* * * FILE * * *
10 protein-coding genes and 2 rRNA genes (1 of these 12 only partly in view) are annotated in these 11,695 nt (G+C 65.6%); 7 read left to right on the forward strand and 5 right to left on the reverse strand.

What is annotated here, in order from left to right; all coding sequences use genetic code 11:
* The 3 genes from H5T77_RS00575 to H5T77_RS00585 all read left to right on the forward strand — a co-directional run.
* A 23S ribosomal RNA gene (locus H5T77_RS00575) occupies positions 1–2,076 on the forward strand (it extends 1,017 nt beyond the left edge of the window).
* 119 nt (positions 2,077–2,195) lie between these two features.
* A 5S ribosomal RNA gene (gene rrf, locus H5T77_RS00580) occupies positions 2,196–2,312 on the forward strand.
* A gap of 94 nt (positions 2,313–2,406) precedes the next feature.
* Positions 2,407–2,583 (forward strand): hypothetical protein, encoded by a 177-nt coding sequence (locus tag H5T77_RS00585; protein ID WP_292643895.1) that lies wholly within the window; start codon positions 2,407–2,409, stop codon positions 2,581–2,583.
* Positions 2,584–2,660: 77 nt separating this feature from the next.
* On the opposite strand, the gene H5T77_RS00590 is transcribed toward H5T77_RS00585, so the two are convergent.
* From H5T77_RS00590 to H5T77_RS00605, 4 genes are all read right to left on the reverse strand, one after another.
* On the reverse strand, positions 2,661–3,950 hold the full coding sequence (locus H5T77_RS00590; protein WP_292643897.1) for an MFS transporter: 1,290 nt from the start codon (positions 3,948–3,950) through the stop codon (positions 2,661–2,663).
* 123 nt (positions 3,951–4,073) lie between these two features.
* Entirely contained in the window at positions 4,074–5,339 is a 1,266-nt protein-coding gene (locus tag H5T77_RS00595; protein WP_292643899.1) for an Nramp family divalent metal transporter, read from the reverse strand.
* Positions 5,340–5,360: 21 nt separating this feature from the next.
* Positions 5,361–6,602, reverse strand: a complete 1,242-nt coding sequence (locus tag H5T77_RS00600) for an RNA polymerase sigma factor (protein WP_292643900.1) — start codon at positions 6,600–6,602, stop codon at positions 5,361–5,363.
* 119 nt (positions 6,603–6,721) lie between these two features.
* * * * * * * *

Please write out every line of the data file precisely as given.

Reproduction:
10 protein-coding genes and 2 rRNA genes (1 of these 12 only partly in view) are annotated in these 11,695 nt (G+C 65.6%); 7 read left to right on the forward strand and 5 right to left on the reverse strand.

What is annotated here, in order from left to right; all coding sequences use genetic code 11:
* The 3 genes from H5T77_RS00575 to H5T77_RS00585 all read left to right on the forward strand — a co-directional run.
* A 23S ribosomal RNA gene (locus H5T77_RS00575) occupies positions 1–2,076 on the forward strand (it extends 1,017 nt beyond the left edge of the window).
* 119 nt (positions 2,077–2,195) lie between these two features.
* A 5S ribosomal RNA gene (gene rrf, locus H5T77_RS00580) occupies positions 2,196–2,312 on the forward strand.
* A gap of 94 nt (positions 2,313–2,406) precedes the next feature.
* Positions 2,407–2,583 (forward strand): hypothetical protein, encoded by a 177-nt coding sequence (locus tag H5T77_RS00585; protein ID WP_292643895.1) that lies wholly within the window; start codon positions 2,407–2,409, stop codon positions 2,581–2,583.
* Positions 2,584–2,660: 77 nt separating this feature from the next.
* On the opposite strand, the gene H5T77_RS00590 is transcribed toward H5T77_RS00585, so the two are convergent.
* From H5T77_RS00590 to H5T77_RS00605, 4 genes are all read right to left on the reverse strand, one after another.
* On the reverse strand, positions 2,661–3,950 hold the full coding sequence (locus H5T77_RS00590; protein WP_292643897.1) for an MFS transporter: 1,290 nt from the start codon (positions 3,948–3,950) through the stop codon (positions 2,661–2,663).
* 123 nt (positions 3,951–4,073) lie between these two features.
* Entirely contained in the window at positions 4,074–5,339 is a 1,266-nt protein-coding gene (locus tag H5T77_RS00595; protein WP_292643899.1) for an Nramp family divalent metal transporter, read from the reverse strand.
* Positions 5,340–5,360: 21 nt separating this feature from the next.
* Positions 5,361–6,602, reverse strand: a complete 1,242-nt coding sequence (locus tag H5T77_RS00600) for an RNA polymerase sigma factor (protein WP_292643900.1) — start codon at positions 6,600–6,602, stop codon at positions 5,361–5,363.
* 119 nt (positions 6,603–6,721) lie between these two features.